I still remember it like it was yesterday.
I was 19, a broke college student at the University of Washington. My parents were having a difficult time financially and I made the choice to drop out. I found a full-time job as a bank teller making minimum wage – yet, I still didn’t make enough money to pay my rent and basic living expenses. I knew I needed more money and had an idea. It was simple and it had the potential to earn me some much-needed extra income.
I begged my dad to let me borrow $100 to deliver Korean tacos across campus. On campus, students studied late night, it rained often, and the streets were often dangerous – I saw an opportunity. Using the Korean BBQ recipe from my mom, I started posting on Facebook my offer to deliver $3 Korean tacos each night. The tacos were delicious, and I expected the orders to start rolling in right away.
They didn’t. For two months, not a single person wanted to buy a taco. I eventually ran out of money and reached a point where I had to skip lunch and resorted to peanut butter sandwiches for nearly every meal. Then, on a random Wednesday, I suddenly received orders for three tacos from two separate people. I made $9 that day and it was the happiest I had felt in a very long time.
One of the customers that had ordered the tacos sent me a text saying how it was the best taco he ever had. I knew this was an opportunity I had to take. I asked him to post what he had just said to my Facebook page and offered him a free taco next time for doing so (given my limited funds, a free taco was a hard sacrifice). But right after he made that post, over a hundred new followers started trickling in. It was 2011 and Facebook and hadn’t started customizing news feed yet or started sponsored ads. Once someone posted on a page, that post was shown to every one of their friends. The post went viral. I immediately saw the effects and asked the other guy to do the same and his friends started subscribing as well. Demand grew until I was catering to frat parties and weddings, and that $100 loan from my father quickly grew into $10,000.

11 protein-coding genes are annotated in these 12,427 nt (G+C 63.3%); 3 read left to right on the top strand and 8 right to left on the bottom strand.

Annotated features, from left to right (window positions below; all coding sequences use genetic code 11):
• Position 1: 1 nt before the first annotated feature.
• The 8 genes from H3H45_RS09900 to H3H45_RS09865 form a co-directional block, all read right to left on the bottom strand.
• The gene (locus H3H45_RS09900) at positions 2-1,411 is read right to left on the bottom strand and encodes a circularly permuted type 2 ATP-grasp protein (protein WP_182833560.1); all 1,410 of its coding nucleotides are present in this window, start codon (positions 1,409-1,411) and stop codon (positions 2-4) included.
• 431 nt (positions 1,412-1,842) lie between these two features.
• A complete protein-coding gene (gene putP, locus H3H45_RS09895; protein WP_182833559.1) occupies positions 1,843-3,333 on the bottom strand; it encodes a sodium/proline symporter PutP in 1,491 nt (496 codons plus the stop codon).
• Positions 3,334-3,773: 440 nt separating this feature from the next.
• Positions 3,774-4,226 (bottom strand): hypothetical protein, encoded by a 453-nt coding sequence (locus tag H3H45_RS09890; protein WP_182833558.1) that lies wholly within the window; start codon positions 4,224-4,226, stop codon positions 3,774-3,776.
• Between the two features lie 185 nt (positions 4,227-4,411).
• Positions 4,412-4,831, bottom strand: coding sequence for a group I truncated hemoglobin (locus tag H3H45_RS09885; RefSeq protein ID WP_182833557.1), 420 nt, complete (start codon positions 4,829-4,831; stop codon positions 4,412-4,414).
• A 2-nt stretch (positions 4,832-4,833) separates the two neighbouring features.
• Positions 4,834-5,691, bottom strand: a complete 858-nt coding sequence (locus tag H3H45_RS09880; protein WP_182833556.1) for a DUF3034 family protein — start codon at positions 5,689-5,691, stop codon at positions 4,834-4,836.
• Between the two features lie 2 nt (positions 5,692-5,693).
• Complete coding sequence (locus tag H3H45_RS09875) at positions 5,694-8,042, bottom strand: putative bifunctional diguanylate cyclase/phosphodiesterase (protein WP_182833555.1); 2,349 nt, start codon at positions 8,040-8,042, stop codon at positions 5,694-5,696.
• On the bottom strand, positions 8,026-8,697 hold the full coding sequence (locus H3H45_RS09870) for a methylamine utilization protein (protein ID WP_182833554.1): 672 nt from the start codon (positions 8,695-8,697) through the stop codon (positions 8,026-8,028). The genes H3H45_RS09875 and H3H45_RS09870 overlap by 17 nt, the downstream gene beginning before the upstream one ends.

I’m proud to say that this taco venture – my first, evolved into one of the most popular food trucks in Seattle and a $500,000 business.
Today my primary focus is Storm, the company I helped create from 2014. Storm is a pioneer in the blockchain space that helps people earn cryptocurrency anywhere, anytime, from any device. We now have an amazing extended team of over 50 talented individuals, all working to empower billions of people across 187 countries with our platform. We sold over $32M worth of Storm tokens recently and have some of the biggest brands on the platform today including Uber, Airbnb, NexonM, Hulu, and over 200 other clients.
Right now, you may be where I was at the beginning, holding onto a crazy idea, not knowing if it will work out. You know you want to start a business (and you want it to succeed).
If you identify with any of this, you’ve come to the right place. In this article, I share my best advice for aspiring entrepreneurs: real lessons I’ve learned on the journey from broke college student to thriving business owner.
I’ll begin with possibly the most important lesson of all: it won’t be easy.
1. Starting a Business is Hard
No one is going to give you permission to start a business. In fact, many people will try to stop you. You’ll need to have true courage to keep you moving forward when things get tough.
People love a good success story, but entrepreneurship isn’t anything like the movies. It’s not neatly tied up in an hour and a half. It doesn’t follow a perfect story arc. And it’s decidedly not glamorous.
Today our flagship app Storm Play is enjoyed by millions of people in 187 countries. But back in 2014, the controversies of Silk Road and Mt. Gox led the rest of the world to believe that blockchain and Bitcoin was only good for drugs and money laundering. We almost went bankrupt twice.